Saturday, July 30, 2011

How Many Times Can You Celebrate An Anniversary?! Star Trek: The Original Series 40th Anniversary Series 2

The Good: Interesting chase cards
The Bad: Pathetic common set, Difficult odds on chase sets, Virtually worthless autographs
The Basics: Rittenhouse Archives appears to have run out of ideas for milking the original Star Trek for trading cards, creating instead a set that pays homage to earlier, better sets.

Star Trek trading card collecting has become terminally un-fun for completists. Yes, those of us who collect things because we want it all (in whatever collection we choose to collect) have rapidly come to discover that trading card collecting has become so difficult as to be unenjoyable. Take, for example, Star Trek: The Original Series 40th Anniversary Series 1 trading cards (reviewed here!); that card set virtually destroyed the Star Trek trading card collecting market by creating a card that would only satisfy twenty-five collectors worldwide. The Gene Roddenberry cut signature card in that set was limited to twenty-five and its rarity destroyed the collections of many a collector who up until that point had been able to collect one of everything.

Enter Star Trek: The Original Series 40th Anniversary Series 2, an equally bad set further hobbled by fewer packs per box. Sure, there are no cards limited to only twenty-five, but it is still a lousy set. Moreover, the existence of the set makes many of us collectors shake our heads and wonder how long Rittenhouse Archives is going to keep milking the original Star Trek. I've been a Trekker since I was in sixth grade and I'm to the point of saying "enough is enough!" with the trading cards of the original Star Trek. As important, the "Series 2" set seems devoted to paying homage to trading card sets released long before this one, making it seem like it's a poor series, paying respect to the bygone days . . . when trading cards were good.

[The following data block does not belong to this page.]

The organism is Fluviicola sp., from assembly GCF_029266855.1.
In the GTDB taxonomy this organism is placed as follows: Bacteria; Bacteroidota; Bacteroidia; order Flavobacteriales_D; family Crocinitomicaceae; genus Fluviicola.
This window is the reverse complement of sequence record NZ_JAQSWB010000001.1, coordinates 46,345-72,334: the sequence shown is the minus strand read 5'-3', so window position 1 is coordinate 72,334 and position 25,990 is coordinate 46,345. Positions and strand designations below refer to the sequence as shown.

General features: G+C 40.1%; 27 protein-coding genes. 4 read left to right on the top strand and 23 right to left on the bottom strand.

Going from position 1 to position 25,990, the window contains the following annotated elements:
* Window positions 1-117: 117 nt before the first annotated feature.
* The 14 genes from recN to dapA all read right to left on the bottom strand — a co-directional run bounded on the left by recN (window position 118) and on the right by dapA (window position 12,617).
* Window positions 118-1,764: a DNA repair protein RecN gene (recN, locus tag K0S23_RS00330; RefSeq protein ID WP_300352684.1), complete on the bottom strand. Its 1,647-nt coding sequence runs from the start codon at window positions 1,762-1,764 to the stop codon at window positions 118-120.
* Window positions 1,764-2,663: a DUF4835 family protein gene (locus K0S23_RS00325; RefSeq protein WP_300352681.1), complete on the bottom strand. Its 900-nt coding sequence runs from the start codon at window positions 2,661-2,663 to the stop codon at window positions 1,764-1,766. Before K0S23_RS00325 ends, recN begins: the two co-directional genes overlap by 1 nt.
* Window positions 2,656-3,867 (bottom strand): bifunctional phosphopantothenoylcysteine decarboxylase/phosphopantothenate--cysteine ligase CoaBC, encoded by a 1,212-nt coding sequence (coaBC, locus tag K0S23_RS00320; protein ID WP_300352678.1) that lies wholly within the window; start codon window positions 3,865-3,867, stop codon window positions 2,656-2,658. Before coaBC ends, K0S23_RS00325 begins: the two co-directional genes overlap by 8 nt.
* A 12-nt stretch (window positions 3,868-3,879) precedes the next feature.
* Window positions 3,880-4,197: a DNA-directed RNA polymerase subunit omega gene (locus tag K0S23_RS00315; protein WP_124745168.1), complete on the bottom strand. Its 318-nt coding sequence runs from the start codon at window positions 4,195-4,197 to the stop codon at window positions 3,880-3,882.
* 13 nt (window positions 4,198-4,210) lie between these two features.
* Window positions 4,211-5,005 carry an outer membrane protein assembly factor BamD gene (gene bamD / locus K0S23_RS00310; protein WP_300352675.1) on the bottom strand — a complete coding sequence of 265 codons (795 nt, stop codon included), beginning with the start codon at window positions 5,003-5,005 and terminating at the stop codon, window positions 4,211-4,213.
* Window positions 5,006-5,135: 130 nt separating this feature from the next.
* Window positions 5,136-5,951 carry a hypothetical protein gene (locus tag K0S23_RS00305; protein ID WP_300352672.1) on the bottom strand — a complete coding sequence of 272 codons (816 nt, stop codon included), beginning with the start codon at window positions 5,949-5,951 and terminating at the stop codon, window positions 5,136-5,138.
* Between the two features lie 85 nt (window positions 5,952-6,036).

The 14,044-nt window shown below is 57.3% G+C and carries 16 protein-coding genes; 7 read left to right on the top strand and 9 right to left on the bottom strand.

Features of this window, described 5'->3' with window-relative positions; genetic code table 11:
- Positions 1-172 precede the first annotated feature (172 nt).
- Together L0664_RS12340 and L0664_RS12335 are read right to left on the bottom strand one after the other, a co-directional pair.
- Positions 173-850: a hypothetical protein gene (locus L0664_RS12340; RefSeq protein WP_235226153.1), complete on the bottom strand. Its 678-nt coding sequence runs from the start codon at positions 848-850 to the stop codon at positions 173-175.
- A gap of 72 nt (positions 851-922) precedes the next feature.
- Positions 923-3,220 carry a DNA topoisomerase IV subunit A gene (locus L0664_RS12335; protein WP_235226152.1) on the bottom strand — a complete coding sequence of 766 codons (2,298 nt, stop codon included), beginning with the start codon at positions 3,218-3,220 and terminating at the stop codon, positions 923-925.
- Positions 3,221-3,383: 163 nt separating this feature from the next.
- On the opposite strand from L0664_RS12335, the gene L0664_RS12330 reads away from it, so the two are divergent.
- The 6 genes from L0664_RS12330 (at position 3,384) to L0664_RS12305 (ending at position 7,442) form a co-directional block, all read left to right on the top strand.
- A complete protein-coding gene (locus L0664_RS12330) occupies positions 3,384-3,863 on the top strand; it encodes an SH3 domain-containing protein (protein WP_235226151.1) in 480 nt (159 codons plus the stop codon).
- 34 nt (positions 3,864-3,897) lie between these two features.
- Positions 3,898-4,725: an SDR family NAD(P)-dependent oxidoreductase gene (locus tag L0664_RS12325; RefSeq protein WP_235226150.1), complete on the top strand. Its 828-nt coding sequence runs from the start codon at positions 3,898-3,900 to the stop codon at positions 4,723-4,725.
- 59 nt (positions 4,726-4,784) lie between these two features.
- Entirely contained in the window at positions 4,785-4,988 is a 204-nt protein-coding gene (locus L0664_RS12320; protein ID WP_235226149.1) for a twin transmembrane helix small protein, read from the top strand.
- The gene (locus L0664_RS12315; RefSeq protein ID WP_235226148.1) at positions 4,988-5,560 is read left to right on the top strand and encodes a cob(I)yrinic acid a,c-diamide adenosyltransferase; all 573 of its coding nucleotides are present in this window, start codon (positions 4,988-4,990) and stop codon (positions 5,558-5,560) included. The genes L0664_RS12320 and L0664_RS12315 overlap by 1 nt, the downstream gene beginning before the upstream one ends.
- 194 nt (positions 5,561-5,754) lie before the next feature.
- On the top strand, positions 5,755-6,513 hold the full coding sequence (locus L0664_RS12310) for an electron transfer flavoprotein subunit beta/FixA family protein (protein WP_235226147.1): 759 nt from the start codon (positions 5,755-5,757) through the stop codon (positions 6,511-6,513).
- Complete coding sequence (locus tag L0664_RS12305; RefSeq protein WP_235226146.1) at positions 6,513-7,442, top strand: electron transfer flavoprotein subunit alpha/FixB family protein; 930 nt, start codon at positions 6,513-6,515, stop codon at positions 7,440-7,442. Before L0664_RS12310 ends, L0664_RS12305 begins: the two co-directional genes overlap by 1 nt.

Basics/Set Composition

The Star Trek The Original Series 40th Anniversary Series 2 set was a set of trading cards produced by Rittenhouse Archives to celebrate the 40th Anniversary of the second season of the original Star Trek. It was a pretty shaky idea to begin with, whatwith the previous year having a set that commemorated both the entire franchise and the first season of the television show. Boxes of the "Series 2" cards contained only twenty-four packs with seven cards per pack. One does not get a lot per box and the only guarantees are one common set and three autographs per box. Still, with the sheer number of autograph cards in this set, three per box is not a whole lot.

The "Series 2" set is weird in that it continues the haphazard set established in Series 1. By that, I mean that the common set is all about the second season of Star Trek. The chase cards, however, range from expensive sets focused on the first season to autograph cards featuring characters and actors from all three seasons of the show. In other words, this set feels remarkably sloppy the way it is put together.

The "Series 2" set consists of 242 cards. The 242 card set consists of 110 common cards and one hundred thirty-two chase cards, eight of which cannot even be found in the packs.

Common Cards

The 110 card common set of "Series 2" cards continues the style of the "Series 1" set. The front of each card is modeled after the old Topps 1976 Star Trek trading card set and the card stock is a very primitive-appearing cardboard type. The backs are rough and unlike virtually every other set produced by Rittenhouse Archives and other current trading card companies, "Series 2" does not have a glossy UV-resistant coating on its surface.

Instead, the front of each card features an image of a person, character, situation or artifact from the second season of Star Trek along with a caption describing exactly what the front is. The back of each card is a puzzle piece for a mural. Murals include larger shots of images from second season episodes. For example, there is a mural of Spock with a goatee from "Mirror, Mirror." Every nine cards forms a mural on the back and the last two cards are checklist cards for the series.

I actually applaud Rittenhouse Archives for not wasting the backs of each card with yet-another plot rehashing of each episode or scenario from the second season of Star Trek. After all, people who collect the trading cards by now know the episodes depicted. Moreover, when SkyBox - while being run by Steven Cherendoff, founder of Rittenhouse Archives - did their "Episode Collection" sets of Star Trek trading cards, most fans got all they could handle of the individual episodes of the three seasons of Star Trek.